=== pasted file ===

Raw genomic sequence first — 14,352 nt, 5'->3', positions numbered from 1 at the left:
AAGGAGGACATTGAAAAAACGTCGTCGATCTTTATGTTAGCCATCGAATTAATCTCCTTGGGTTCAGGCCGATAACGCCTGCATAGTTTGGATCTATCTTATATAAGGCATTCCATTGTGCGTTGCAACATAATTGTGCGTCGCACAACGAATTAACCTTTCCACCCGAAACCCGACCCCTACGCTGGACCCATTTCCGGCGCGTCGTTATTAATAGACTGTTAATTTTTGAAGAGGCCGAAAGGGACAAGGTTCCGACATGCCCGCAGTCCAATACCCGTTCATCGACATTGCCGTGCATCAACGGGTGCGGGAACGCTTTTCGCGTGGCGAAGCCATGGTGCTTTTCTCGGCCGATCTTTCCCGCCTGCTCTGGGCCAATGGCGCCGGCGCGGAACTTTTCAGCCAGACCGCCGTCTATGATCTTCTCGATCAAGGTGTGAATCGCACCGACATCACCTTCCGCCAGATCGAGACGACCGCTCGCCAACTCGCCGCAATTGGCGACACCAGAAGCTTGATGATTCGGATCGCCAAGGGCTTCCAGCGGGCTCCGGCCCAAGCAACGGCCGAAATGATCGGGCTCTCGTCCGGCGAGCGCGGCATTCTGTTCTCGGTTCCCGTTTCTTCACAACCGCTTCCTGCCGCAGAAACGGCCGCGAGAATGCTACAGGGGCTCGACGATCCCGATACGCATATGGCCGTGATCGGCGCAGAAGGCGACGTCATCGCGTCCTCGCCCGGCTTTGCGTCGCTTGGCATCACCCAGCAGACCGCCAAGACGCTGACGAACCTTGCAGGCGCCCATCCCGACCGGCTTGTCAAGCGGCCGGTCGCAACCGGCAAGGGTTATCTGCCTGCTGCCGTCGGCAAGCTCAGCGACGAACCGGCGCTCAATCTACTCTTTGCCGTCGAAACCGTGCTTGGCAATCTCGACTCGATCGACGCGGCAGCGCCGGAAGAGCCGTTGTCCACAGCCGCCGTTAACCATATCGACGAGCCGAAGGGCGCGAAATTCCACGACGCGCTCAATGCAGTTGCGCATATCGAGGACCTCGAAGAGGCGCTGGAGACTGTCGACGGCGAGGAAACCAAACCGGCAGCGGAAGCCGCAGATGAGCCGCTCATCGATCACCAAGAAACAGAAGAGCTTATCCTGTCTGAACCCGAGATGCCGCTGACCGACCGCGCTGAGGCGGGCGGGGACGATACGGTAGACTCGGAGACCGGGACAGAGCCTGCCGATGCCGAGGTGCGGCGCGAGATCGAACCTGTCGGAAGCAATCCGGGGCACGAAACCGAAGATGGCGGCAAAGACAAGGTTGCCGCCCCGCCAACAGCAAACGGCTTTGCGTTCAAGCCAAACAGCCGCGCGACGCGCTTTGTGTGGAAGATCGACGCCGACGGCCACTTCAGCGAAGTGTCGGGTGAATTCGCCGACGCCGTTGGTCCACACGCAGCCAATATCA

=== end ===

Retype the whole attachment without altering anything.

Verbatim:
Raw genomic sequence first — 14,352 nt, 5'->3', positions numbered from 1 at the left:
AAGGAGGACATTGAAAAAACGTCGTCGATCTTTATGTTAGCCATCGAATTAATCTCCTTGGGTTCAGGCCGATAACGCCTGCATAGTTTGGATCTATCTTATATAAGGCATTCCATTGTGCGTTGCAACATAATTGTGCGTCGCACAACGAATTAACCTTTCCACCCGAAACCCGACCCCTACGCTGGACCCATTTCCGGCGCGTCGTTATTAATAGACTGTTAATTTTTGAAGAGGCCGAAAGGGACAAGGTTCCGACATGCCCGCAGTCCAATACCCGTTCATCGACATTGCCGTGCATCAACGGGTGCGGGAACGCTTTTCGCGTGGCGAAGCCATGGTGCTTTTCTCGGCCGATCTTTCCCGCCTGCTCTGGGCCAATGGCGCCGGCGCGGAACTTTTCAGCCAGACCGCCGTCTATGATCTTCTCGATCAAGGTGTGAATCGCACCGACATCACCTTCCGCCAGATCGAGACGACCGCTCGCCAACTCGCCGCAATTGGCGACACCAGAAGCTTGATGATTCGGATCGCCAAGGGCTTCCAGCGGGCTCCGGCCCAAGCAACGGCCGAAATGATCGGGCTCTCGTCCGGCGAGCGCGGCATTCTGTTCTCGGTTCCCGTTTCTTCACAACCGCTTCCTGCCGCAGAAACGGCCGCGAGAATGCTACAGGGGCTCGACGATCCCGATACGCATATGGCCGTGATCGGCGCAGAAGGCGACGTCATCGCGTCCTCGCCCGGCTTTGCGTCGCTTGGCATCACCCAGCAGACCGCCAAGACGCTGACGAACCTTGCAGGCGCCCATCCCGACCGGCTTGTCAAGCGGCCGGTCGCAACCGGCAAGGGTTATCTGCCTGCTGCCGTCGGCAAGCTCAGCGACGAACCGGCGCTCAATCTACTCTTTGCCGTCGAAACCGTGCTTGGCAATCTCGACTCGATCGACGCGGCAGCGCCGGAAGAGCCGTTGTCCACAGCCGCCGTTAACCATATCGACGAGCCGAAGGGCGCGAAATTCCACGACGCGCTCAATGCAGTTGCGCATATCGAGGACCTCGAAGAGGCGCTGGAGACTGTCGACGGCGAGGAAACCAAACCGGCAGCGGAAGCCGCAGATGAGCCGCTCATCGATCACCAAGAAACAGAAGAGCTTATCCTGTCTGAACCCGAGATGCCGCTGACCGACCGCGCTGAGGCGGGCGGGGACGATACGGTAGACTCGGAGACCGGGACAGAGCCTGCCGATGCCGAGGTGCGGCGCGAGATCGAACCTGTCGGAAGCAATCCGGGGCACGAAACCGAAGATGGCGGCAAAGACAAGGTTGCCGCCCCGCCAACAGCAAACGGCTTTGCGTTCAAGCCAAACAGCCGCGCGACGCGCTTTGTGTGGAAGATCGACGCCGACGGCCACTTCAGCGAAGTGTCGGGTGAATTCGCCGACGCCGTTGGTCCACACGCAGCCAATATCA